Clare Lilley is director of programmes at Yorkshire Sculpture Park. She is also a board member of Site Gallery in Sheffield and lives in Holmfirth with her husband Jonty and two daughters.
What’s your first memory of being outdoors? I suppose around age three, sitting with older kids on the pavement of Fairoak Close in Epsom, Surrey, rubbing acorns onto the concrete to make ‘fairy food’.
What’s your favourite part of the county and why? I have a special liking for Whitby and its coastline, but the hills and moors around my home in Holmfirth give me constant nourishment. My dad lives in Upperthong, where the rain and wind are harsh, but the changing light, colours and forms of the moors towards Marsden and Greenfield are breathtaking.
What’s your idea of a perfect weekend/day out in Yorkshire? It sounds really boring, but I’m away a lot and work most weekends so I relish time at home with my husband, daughters and our friends. A perfect weekend would involve eating poached eggs for breakfast with my girls, going to pilates, food shopping in Holmfirth which inevitably means bumping into and chatting with friends and neighbours, having friends over for dinner or seeing a band at the brilliant Holmfirth Picturedrome.
Do you have a favourite walk, or view? I love looking out of my sitting room window down into the valley where I can see most of Holmfirth. From our house we walk up the hill, down into Mark Bottoms (actually land owned by my brother, Mark, though not named after him!), across the stream and through the outstanding woodland he has planted over 20 years, up into Upperthong to see my dad. It’s a bit strenuous but always stunning.
Which Yorkshire stage or screen star (past or present) would you like to take to lunch? Well I’ve already had the pleasure of eating with Michael Palin which was a complete delight. It’s a hard choice, but I’m a huge admirer of Alan Bennett and imagine lunch would be fantastically stimulating – ditto Marco Pierre-White, and hopefully he’d be cooking!
If you had to name your Yorkshire hidden gem, what would it be? Hardly a hidden gem, but the town of Helmsley in North Yorkshire is definitely a gem and given its size has an inordinate amount on offer, especially in terms of good eating.
What do you think gives Yorkshire its unique identity? The landscape – and I include the industrial landscape – that sees towns and villages sitting in the valley bottoms or cities clustered around major rivers, canals and railway systems, is one that is productive and down to earth. I feel it breeds people with the same characteristics. I’m an incomer and I’ve never felt anything other than welcome.
Do you find yourself ‘selling’ Yorkshire to non-believers? If so, how? Yes, and it’s dead easy. To city dwellers I say I live in the foothills of the Pennines, which conveys something quite dreamy; this isn’t really true, so I then go on to talk about the dark rugged stone, the hills, the communities this county holds, its rich culture. I’m writing this in New York, which of course is a terrific city, but anything wholesome or high quality here is rare a. In Yorkshire great quality is normal.
Do you have a favourite restaurant or pub? The Nook in Holmfirth has a great atmosphere, as well as live music, and is a pub everyone should experience at one time or another. I do a lot of international travel and am in London regularly, but the Reliance in Leeds is still one of my favourite restaurants. It’s always bustling and the robust, brilliantly cooked, carefully considered food is sublime, especially if like me you relish meat, offal and squid.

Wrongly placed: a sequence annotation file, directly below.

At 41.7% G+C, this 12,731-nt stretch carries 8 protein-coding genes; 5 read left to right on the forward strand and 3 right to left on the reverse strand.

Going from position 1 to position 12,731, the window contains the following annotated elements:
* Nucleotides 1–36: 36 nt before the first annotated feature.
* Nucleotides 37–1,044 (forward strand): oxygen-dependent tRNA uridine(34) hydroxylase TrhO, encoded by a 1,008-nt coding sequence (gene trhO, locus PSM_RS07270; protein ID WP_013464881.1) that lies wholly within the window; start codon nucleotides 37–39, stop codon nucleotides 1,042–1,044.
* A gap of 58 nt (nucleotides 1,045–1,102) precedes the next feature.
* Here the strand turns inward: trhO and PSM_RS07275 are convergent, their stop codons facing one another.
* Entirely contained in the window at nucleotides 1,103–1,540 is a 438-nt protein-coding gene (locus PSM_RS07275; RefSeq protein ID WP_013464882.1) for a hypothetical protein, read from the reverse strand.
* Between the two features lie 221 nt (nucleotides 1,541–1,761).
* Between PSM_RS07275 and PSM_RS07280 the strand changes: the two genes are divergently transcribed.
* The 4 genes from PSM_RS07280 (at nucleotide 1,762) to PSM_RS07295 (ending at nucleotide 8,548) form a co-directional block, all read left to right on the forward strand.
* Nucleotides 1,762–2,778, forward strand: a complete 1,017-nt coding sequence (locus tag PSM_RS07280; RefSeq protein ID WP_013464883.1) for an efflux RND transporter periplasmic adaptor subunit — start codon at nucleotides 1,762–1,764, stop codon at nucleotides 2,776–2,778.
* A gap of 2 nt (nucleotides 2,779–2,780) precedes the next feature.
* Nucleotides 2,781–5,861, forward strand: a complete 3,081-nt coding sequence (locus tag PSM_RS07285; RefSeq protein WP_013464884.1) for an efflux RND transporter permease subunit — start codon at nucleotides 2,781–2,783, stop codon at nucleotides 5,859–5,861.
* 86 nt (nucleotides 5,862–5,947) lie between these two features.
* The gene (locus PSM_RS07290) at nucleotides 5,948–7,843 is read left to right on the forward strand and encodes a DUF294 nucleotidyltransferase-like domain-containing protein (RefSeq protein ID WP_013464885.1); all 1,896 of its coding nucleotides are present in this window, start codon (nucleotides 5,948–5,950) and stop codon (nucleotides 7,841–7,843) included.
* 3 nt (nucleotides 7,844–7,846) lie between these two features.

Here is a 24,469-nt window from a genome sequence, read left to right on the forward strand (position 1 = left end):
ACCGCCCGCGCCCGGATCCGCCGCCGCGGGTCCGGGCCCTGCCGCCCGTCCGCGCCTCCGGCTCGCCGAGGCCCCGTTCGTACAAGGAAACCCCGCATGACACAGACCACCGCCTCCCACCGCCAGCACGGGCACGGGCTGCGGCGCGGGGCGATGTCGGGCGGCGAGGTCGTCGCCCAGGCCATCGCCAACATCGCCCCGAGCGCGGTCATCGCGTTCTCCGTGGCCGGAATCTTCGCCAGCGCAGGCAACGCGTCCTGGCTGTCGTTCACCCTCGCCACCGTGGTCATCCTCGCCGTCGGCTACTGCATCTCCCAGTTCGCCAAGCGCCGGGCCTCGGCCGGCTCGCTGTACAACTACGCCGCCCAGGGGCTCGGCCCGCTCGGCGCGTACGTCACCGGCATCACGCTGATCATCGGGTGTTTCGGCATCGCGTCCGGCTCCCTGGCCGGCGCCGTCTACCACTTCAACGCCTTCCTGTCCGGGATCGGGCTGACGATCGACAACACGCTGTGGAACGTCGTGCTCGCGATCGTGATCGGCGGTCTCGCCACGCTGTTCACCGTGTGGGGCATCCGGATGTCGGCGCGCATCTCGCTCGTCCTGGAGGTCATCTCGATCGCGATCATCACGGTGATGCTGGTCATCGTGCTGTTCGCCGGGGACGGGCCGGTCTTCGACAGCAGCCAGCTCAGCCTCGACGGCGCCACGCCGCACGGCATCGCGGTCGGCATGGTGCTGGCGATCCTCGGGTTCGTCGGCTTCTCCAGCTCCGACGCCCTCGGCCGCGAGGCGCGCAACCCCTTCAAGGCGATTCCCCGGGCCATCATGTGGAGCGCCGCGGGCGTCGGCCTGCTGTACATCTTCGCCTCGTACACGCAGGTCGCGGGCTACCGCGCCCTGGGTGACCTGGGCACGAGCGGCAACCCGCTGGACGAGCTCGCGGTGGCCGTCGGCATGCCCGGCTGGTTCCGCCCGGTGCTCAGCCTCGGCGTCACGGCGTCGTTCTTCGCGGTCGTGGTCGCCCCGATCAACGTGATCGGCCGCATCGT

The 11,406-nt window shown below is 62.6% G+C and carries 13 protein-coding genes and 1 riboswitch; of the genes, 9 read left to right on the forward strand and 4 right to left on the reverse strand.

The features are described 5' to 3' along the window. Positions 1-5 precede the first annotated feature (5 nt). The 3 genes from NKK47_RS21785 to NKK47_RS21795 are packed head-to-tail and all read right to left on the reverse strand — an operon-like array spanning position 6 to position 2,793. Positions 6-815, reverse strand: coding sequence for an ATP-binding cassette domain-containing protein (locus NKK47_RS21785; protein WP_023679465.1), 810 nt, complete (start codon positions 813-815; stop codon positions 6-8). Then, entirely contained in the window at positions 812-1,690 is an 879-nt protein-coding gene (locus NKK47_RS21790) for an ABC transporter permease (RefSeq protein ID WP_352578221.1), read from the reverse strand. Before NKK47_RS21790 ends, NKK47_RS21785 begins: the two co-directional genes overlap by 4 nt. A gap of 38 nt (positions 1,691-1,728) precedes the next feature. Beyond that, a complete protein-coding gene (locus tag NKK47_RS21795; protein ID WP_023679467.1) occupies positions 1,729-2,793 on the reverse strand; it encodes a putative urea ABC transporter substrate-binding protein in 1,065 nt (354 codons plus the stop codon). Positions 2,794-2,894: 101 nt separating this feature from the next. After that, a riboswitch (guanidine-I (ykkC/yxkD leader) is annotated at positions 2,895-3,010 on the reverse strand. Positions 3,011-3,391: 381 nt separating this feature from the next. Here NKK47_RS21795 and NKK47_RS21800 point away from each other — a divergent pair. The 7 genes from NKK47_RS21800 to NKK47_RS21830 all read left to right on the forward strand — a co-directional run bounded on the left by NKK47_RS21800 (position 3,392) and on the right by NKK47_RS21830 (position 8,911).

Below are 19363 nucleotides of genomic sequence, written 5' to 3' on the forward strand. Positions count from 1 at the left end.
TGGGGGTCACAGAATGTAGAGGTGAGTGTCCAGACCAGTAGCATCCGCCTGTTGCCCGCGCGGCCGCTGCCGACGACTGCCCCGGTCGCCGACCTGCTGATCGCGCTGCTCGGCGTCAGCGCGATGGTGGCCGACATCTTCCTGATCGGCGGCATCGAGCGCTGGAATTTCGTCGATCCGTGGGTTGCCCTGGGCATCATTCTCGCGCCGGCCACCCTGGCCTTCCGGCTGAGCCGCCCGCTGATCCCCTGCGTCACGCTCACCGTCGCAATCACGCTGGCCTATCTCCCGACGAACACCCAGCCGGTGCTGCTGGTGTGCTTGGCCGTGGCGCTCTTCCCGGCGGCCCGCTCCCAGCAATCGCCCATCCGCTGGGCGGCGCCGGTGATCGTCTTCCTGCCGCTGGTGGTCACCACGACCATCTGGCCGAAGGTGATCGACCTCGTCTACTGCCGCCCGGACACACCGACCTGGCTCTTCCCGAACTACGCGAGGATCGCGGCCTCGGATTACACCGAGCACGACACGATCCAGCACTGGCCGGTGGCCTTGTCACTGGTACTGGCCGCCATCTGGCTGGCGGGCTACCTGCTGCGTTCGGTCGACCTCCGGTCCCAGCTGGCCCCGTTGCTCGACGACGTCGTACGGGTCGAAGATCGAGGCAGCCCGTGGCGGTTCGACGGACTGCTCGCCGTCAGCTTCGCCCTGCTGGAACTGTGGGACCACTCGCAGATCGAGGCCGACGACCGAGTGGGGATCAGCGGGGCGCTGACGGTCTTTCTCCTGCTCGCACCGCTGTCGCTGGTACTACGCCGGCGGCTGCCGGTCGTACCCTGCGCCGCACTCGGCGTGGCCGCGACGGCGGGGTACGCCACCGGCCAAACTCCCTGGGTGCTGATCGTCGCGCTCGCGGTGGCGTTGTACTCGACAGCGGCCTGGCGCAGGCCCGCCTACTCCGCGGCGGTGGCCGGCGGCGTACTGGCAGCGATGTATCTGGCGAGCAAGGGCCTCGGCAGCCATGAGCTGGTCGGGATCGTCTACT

Do you have a favourite food shop? I try hard to shop locally. There are excellent local shops in Holmfirth and we’re lucky to have the Farmers’ Market where you can buy superb bread made by the Handmade Bakery community co-op in Slaithwaite, together with very good meats, cheeses, preserves and vegetables. Near to YSP is the fantastic Blacker Hall Farm Shop – their pork pies are the best ever and I defy anyone to produce better pastry.
Who is the Yorkshire man or woman you most admire? The aviator Amy Johnson – she was a true pioneer in terms of aviation and also in terms of women forging their way into public life. By the age of 35 she had set or broken a number of world aviation records, was President of the Women’s Engineering Society and had beenhonoured with a CBE. An outstanding human being and an inspirational woman.
How has living in Yorkshire influenced your work? I work long hours and I can’t imagine how I could have brought up two daughters without access to such good people and to the high quality of life that Yorkshire offers. Of course working at Yorkshire Sculpture Park means that being out of doors is essential, and this county provides huge variety to feed the soul.
If a stranger to Yorkshire had time to visit only one place, where would you send them? What can I say but Yorkshire Sculpture Park! Incredible landscape and walks, world class art, wonderful new and old architecture, great food and shopping, lovely people.
Name your favourite Yorkshire book/author/artist/CD/performer (just one of them!)? Please can I have more than one? Henry Moore and Barbara Hepworth were both exceptional artists and pioneers in their field, responding at to the Yorkshire landscape and its people to create bodies of work that I think are notably humanitarian, in part because they experienced two World Wars, but also because of their Yorkshire childhoods.
What are you working on at the moment? I’ve been in New York finalising details for our next big show by the young American artist, KAWS, whos started life in graffiti and street art and his work is collected by Justin Bieber, Pharell Williams and Jay-Z.